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PROFESSOR ANTHON assures us that his Virgil contains all that is valuable in the notes of Valpy. The present edition of Valpy professes to contain all that is valuable in the notes of Anthon: I would even add much more besides; for, whereas Anthon says that he has also borrowed from "the latest European editors, such as Nöhlen, Heinrich, Hohler, Thiel, Forbiger, but more especially Heyne and Wagner, I have not only examined some of these authors, but given in a series of rules and observations at the end of the book (as more fully explained in the preface to the notes), the results of a careful study of Jacob's Quæstiones Epicæ, Wagner's Quæstiones Virgilianæ, and the Ars Poetica of Christian Jani.

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The way in which I have endeavoured thus to enrich the notes of Valpy is as follows:

Dr. Major has remarked of Professor Anthon "He has shown that the study of the ancient authors may be extended over the wide field of history, geography, antiquities, philology, criticism, and many kindred subjects."

Of this characteristic of Anthon's valuable edition I have endeavoured to avail myself, subject always to three principles, which Dr. Valpy laid

down for his guidance, and to which I attribute the extraordinary success of his work.

First "I have given no unnecessary information, nor abridged the labour of the youthful student in consulting such a dictionary as that of Dr. Lempriere."

Secondly" Where any difficulty seemed likely to arise, the best information has been diligently sought and applied."

Thirdly"A few grammatical or etymological remarks are interspersed, which may lead the youthful student to think for himself, and may facilitate his future progress in the Latin tongue.”

I would also state that, wherever I have omitted any notes, I have either pointed out the parts of Adam's Roman Antiquities and Lempriere's Classical Dictionary, which would afford more than an equivalent; or else the notes omitted have been such as our experience has proved to be rather perplexing than useful, even to the collegian, much more to the school-boy, because they related to matters better adapted to the professor than the student, and such as could only be rendered intelligible by a lengthened dissertation.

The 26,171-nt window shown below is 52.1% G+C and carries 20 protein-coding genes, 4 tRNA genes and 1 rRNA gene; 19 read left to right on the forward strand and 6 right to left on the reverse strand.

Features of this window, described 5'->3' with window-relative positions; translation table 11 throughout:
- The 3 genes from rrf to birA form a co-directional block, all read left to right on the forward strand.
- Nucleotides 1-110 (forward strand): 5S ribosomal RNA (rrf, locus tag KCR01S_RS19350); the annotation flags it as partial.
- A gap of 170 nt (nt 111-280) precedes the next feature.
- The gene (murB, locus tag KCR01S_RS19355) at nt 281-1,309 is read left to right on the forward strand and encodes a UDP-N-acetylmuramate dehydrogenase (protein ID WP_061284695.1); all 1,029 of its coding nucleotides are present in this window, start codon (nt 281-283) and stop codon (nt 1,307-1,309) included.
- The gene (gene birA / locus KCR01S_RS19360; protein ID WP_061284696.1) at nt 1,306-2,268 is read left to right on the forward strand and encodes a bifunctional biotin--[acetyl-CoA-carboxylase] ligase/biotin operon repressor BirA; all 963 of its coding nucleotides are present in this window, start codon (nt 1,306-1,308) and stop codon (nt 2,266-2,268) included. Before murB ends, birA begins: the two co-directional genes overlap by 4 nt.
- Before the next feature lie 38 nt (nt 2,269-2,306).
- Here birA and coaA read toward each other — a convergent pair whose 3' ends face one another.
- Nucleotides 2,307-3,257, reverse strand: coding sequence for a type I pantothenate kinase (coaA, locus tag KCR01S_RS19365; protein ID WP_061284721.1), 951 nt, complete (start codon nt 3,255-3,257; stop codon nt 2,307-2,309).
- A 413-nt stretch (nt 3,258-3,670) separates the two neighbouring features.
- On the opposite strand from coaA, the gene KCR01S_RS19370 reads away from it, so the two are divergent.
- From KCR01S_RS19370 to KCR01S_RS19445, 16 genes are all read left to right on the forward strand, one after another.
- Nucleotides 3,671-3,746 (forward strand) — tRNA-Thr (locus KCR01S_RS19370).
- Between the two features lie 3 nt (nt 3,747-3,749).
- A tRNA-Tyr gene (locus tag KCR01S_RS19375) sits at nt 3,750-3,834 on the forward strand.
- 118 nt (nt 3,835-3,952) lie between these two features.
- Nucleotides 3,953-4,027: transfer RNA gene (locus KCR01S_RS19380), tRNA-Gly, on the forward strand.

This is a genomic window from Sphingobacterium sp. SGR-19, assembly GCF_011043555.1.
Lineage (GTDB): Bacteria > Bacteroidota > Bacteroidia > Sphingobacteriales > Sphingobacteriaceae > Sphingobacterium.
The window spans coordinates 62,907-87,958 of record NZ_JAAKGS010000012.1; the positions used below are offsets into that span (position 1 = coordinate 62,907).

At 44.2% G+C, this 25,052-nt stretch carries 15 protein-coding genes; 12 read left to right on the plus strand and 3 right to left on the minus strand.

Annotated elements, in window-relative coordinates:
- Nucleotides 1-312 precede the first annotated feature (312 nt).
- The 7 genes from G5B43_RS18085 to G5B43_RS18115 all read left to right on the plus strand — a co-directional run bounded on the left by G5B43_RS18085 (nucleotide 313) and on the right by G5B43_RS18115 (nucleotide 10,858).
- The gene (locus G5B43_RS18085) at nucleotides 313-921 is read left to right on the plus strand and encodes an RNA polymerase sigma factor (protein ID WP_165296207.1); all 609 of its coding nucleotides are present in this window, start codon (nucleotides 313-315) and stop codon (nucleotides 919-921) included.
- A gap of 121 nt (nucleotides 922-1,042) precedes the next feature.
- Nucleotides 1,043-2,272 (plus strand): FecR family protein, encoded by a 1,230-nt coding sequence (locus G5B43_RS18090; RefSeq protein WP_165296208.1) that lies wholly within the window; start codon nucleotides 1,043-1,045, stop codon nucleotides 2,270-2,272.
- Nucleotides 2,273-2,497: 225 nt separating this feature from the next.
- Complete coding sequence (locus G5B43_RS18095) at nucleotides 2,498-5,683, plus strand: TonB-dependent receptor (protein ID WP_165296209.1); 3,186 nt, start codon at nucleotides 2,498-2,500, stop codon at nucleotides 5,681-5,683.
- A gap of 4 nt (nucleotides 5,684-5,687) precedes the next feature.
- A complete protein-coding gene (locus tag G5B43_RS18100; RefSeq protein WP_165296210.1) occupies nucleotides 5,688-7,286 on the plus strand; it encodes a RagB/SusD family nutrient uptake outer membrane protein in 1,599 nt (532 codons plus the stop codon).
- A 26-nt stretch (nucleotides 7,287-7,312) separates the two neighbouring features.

The text of this, as of preceding editions is that of Heyne; subject, however, to the very valuable and universally received emendations of Wagner.

For further information I must refer the reader to the prefatory remarks attached to the notes.

J. P.

June, 1846.




THE advantage of marginal references to an edition of Virgil is too obvious for any lengthened argument. I need only allude to the pages of the most valued editions of the Holy Volume; to the wellknown maxim "Every author his own interpreter ;" and to the principle implied by Horace :—


Segnius irritant animum demissa per aurem,

Quam quæ sunt oculis subjecta fidelibus, et quæ
Ipse sibi tradit spectator."

Add to this, the high importance attached to parallel passages, both as the means and test of scholarship, at our public schools and universities, as also that a marginal reference is the only kind of commentary not open to objection, as being crude, out of place, hard to remember, and harder still to digest; unsatisfactorily short, or tediously long; or, which is worse, as superseding the enquiry it


ought to stimulate. Far from such evils, marginal references cultivate both the taste and judgment, and encourage habits of patient investigation and self-dependance. They place all scholars on even ground, by laying open to every one the sources of knowledge for his own supply, legitimate premises for his own inference, and original data for his own calculations.

The following are the principles upon which the references of this edition have been selected :—

First, That the author be his own interpreter. Thus, it has been attempted to explain difficulties by reference to similar ideas in other words by similar use of the same words-by a repetition of the same idioms-by lines supplying a word of which there is an ellipsis or by giving the compound for which the simple is used. Every passage of acknowledged obscurity is furnished with one or more references, if, indeed, any has been discovered by Heyne, Wagner, or other commen


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Secondly, That all passages be adduced by which Virgil may be supposed to have been influenced either in words or ideas, as well as those passages which he recast or translated, in Homer, Hesiod, Theocritus, and Lucretius.

Aratus, and other authors little known, are omitted, because not generally useful.

Thirdly, That other parallels, when, and only when, really desirable, be collected from Horace,

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